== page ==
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BMC Research Notes

, 8:78

First Online: 12 March 2015Received: 01 October 2014Accepted: 03 March 2015DOI: 10.1186-s13104-015-1043-x

Cite this article as: Wijayaratne, D., Ranasinghe, P., Mohotti, S.P. et al. BMC Res Notes 2015 8: 78. doi:10.1186-s13104-015-1043-x

Abstract

BackgroundDengue fever is the most rapidly spreading mosquito-borne viral disease in the world. Haemophilia A is the commonest inherited bleeding disorder. There is little data on the incidence and outcome of dengue in patients with haemophila. We report a case of a patient with severe haemophila A, presenting with dengue fever, managed at a tertiary care hospital in Sri Lanka.

Case presentationA 16-year-old Sinhalese male with severe haemophilia A factor level < 1percent was admitted to a teaching hospital in Sri Lanka on day 1 of an acute febrile illness, associated with arthralgia, myalgia, vomiting and headache. On admission, he had a tachycardia of 120 beats per minute, and blood pressure of 110-70 millimetres of mercury, with no bleeding manifestations. Baseline investigations revealed leukocyte and platelet counts of 4400 and 241,000 per cubic millimtre, respectively, and a haematocrit of 34.5 percent. Dengue was confirmed later by sero-conversion of the dengue IgM antibody test. Fluid balance, pulse rate and blood pressure were monitored hourly. The haematocrit and platelet counts were checked thrice daily, while he was clinically assessed for bleeding. On day 3 he developed bleeding from a tooth extraction site, with vomiting of dark red blood. His platelet level at that point was 124,000 per cubic millimetre with a haematocrit of 32 percent. Intravenous factor VIII was given to achieve a 100 percent factor correction over twenty-four hours. His platelet count dropped progressively from admission to a nadir of 50,000 per cubic millimetre on day 6. He did not develop clinical evidence of fluid leakage. On day 7 he was discharged after complete recovery.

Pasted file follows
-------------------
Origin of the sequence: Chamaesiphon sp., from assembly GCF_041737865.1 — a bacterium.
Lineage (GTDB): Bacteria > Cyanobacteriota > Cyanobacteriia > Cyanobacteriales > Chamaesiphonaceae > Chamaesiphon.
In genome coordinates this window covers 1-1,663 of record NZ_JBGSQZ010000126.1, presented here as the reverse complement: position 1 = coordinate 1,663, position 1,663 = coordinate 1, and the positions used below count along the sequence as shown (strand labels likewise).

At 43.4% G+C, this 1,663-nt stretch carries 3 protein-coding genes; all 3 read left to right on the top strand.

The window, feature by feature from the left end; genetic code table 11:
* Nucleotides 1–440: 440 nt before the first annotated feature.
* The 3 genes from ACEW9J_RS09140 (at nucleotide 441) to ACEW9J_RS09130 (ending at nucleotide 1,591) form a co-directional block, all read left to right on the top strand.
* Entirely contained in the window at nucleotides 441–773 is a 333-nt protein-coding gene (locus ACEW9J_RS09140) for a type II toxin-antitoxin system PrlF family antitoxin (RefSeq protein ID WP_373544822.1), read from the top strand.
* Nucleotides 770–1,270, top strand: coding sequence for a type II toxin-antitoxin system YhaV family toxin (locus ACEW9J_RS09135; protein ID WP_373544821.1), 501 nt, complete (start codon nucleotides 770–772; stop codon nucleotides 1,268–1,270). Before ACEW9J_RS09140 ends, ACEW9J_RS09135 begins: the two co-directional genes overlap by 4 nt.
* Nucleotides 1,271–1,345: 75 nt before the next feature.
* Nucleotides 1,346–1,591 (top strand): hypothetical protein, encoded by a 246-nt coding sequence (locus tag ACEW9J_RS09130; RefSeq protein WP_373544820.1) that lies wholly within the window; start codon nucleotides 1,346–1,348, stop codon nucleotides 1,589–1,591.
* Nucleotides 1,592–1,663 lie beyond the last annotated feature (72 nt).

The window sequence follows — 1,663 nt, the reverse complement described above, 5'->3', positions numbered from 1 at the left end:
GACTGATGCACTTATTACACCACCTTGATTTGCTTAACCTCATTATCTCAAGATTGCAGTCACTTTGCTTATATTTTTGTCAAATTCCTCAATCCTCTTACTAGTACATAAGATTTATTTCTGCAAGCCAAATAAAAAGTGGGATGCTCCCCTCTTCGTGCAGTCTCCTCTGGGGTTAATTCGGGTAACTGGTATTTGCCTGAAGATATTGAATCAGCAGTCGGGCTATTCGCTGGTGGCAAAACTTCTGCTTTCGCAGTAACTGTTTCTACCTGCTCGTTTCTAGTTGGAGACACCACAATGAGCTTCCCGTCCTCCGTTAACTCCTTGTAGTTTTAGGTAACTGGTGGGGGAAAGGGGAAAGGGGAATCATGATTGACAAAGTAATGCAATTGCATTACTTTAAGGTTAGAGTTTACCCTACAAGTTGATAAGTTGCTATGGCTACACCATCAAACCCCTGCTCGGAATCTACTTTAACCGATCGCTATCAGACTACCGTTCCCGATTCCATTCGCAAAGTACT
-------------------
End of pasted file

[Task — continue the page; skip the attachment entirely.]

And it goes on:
ConclusionsPeople with haemophilia may exhibit bleeding from the early febrile stage and at higher platelet levels than most other patients with dengue. Further discussion and research is necessary to decide on the optimal management of these patients, with regard to monitoring and timely treatment with blood products and-or factor correction, in order to prevent dengue-related morbidity and mortality whilst avoiding overtreatment. In endemic areas it is advisable that such patients seek early medical help in the event of an acute fever.

KeywordsHaemophilia Dengue Dengue fever AbbreviationsDFDengue fever

DHFDengue haemorrhagic fever

WHOWorld Health Organization

APTTActivated partial thromboplastin time

IVIntravenous

IUInternational units

PT-INRProthrombin time-International normalized ratio

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Author: Dilushi Wijayaratne - Priyanga Ranasinghe - Shanaka P Mohotti - Shani Apsara Dilrukshi - Prasad Katulanda

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